Plant 1

By Carissa Mercado

As a nursing student, you are required to give bed baths. It is a form of initiation, a method of forcing you past the squeamishness of touching people, past insecurities of what is appropriate, and into the negotiation of boundaries between you and your patient.

It is easier to bathe the elderly, the contours of their bodies are so far distant from your own. You divorce yourself from the act you are performing; they are not you, they are not human or real in a way you understand, they are some place beyond which you may someday encounter, but not now.

Friends tell you about bathing parents who have fallen ill, and you think this must be how they do it – distance themselves by necessity, acquaint themselves with the parts of parents they were not supposed to see, oddly examine bodies by the same standards which govern their own.

It is harder to bathe someone your own age, to look at them watching you invade their personal space, unable to stop what is happening. There is a mutual awkwardness – they are afraid of being judged, you are afraid of showing judgment. This person more directly resembles you, and it is hard to see yourself vulnerable. You have learned to be ashamed of being naked, and empathize with the strangers forced to reveal themselves to you in their most unprepared forms. Mostly, you are afraid because you have not quite figured out how to wash a 22-year old penis without causing an erection.

Yet bathing people becomes easier with practice; sometimes it is even enjoyable. Few things affect newborns like their first baths. It lets them know there are experiences to be had in this world that equal the profound comfort of the place from which they came.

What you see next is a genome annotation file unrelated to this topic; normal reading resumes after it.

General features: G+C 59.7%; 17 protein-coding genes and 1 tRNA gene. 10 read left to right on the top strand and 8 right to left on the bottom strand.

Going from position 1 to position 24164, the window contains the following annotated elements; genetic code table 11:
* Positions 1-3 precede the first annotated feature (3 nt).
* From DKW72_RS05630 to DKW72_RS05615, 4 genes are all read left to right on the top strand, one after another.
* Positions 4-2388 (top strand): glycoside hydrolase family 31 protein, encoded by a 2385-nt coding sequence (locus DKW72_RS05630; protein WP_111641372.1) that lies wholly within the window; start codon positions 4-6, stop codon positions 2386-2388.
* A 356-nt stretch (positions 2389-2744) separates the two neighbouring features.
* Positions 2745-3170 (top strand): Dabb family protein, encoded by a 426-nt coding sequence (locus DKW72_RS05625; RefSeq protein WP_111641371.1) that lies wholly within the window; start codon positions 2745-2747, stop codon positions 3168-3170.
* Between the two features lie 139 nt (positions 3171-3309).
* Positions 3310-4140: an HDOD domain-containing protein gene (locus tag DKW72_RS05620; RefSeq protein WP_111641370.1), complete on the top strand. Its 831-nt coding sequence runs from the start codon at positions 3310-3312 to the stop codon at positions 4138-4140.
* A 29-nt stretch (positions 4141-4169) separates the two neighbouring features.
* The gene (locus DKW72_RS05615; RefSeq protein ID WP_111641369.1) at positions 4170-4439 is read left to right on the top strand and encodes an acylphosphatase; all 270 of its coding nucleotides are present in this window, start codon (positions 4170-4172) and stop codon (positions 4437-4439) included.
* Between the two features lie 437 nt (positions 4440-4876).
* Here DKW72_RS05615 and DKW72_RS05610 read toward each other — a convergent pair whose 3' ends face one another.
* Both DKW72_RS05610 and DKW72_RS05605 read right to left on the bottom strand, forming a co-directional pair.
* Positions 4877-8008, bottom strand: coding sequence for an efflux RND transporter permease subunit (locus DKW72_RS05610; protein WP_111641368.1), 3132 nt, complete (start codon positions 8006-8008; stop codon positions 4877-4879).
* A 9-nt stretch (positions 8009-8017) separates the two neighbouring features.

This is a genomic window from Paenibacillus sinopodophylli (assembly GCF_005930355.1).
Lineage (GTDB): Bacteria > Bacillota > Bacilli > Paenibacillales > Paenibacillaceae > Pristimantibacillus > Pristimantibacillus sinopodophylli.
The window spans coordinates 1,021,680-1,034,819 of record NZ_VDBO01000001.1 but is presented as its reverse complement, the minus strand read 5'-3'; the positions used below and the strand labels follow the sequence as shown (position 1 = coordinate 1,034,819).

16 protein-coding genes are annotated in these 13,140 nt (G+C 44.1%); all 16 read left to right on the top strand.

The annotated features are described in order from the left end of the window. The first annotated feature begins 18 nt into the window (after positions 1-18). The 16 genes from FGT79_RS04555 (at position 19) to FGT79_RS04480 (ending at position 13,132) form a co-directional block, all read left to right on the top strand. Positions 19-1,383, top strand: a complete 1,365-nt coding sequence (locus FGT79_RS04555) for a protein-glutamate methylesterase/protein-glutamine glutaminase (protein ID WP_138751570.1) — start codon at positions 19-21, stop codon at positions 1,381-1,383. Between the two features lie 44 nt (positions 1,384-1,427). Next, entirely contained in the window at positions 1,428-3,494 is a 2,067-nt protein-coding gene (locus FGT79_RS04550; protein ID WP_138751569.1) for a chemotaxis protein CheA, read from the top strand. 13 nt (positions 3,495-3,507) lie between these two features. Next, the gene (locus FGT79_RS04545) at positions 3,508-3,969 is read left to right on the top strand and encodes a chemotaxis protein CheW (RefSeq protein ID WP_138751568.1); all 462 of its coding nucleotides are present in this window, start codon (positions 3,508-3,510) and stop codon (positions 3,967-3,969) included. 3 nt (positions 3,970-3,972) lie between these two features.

You remember the first time you washed and shrouded the dead. You expected to feel honor entering into the realm of people who perform sacred acts. The only object of ritual or religion in the room was the crucifix suspended from a chain around the neck of a Puerto Rican nurse’s aid, which protruded beneath the layers of his uniform. The pendant, along with the black ink across his chest, became visible when he leaned over the deceased, another white, emaciated, do-not-resuscitate female, who passed in the company of herself. You remember the sound of penetrating laughter. You remember how he, in one breath, yelled past the curtain partition to the hall, “Hey, can we get some quiet? Can we get some respect?” and in the next breath, “help me turn her over to check if she shit.”

You remember the first time you showered with someone you were sleeping with, the strangeness of performing individual rituals with someone else, how easy it was to find things to tease and laugh about, and how important it was to hide the shaming fact that you urinate.

You think of the baths you take on your own, the hurried showers before work, the languid ones when time permits. You think of being behind the comfort of a locked door, in a space where you can cry or masturbate on your own. The next time you bathe, you take it slow, stretch your time, expect to reach some sort of revelation, but do not. Instead you fall asleep, wake up and laugh at almost drowning. You scrape the callous from your feet while reenacting scenes from the Herbal Essence commercial where you toss your head from side to side and fake an orgasm. You decide, if just for this moment, to be good to yourself.

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